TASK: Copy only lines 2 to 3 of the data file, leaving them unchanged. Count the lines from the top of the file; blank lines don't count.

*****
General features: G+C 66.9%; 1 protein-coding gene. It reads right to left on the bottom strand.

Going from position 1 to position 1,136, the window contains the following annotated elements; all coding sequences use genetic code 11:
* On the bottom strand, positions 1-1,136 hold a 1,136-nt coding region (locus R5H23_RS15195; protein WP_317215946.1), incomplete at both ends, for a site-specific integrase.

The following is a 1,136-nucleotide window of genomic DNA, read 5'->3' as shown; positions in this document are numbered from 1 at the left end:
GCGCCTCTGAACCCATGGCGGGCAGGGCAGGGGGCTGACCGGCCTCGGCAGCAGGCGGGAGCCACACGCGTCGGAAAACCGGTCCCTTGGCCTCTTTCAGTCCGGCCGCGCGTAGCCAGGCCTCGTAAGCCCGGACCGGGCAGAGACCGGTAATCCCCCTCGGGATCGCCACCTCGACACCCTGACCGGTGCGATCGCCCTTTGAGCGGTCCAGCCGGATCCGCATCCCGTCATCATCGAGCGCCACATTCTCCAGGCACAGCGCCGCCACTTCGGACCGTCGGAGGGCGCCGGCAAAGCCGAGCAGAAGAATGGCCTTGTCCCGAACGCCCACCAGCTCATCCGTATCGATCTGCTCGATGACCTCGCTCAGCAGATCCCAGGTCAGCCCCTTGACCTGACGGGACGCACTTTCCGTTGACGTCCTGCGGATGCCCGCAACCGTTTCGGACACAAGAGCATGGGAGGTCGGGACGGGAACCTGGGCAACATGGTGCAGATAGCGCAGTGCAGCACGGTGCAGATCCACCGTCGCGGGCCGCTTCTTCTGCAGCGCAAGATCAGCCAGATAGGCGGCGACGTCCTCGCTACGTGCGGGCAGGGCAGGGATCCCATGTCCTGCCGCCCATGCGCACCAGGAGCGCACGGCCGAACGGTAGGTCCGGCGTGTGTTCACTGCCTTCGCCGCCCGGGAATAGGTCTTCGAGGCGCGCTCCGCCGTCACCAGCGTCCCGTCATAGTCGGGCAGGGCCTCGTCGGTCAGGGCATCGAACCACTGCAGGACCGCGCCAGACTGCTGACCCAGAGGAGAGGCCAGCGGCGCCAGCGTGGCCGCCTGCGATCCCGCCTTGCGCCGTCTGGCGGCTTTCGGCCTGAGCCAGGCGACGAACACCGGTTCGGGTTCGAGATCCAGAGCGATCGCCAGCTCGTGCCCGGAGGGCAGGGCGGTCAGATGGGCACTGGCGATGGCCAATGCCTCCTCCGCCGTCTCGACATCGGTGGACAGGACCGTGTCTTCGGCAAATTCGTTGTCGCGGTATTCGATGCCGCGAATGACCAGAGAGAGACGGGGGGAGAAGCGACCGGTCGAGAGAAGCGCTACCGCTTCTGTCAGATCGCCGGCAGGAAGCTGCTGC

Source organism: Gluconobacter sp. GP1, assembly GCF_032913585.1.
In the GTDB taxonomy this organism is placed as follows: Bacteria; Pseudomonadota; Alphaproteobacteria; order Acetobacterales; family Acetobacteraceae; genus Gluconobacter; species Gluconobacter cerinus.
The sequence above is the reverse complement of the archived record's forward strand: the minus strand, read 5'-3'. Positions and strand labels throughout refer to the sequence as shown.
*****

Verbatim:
Going from position 1 to position 1,136, the window contains the following annotated elements; all coding sequences use genetic code 11:
* On the bottom strand, positions 1-1,136 hold a 1,136-nt coding region (locus R5H23_RS15195; protein WP_317215946.1), incomplete at both ends, for a site-specific integrase.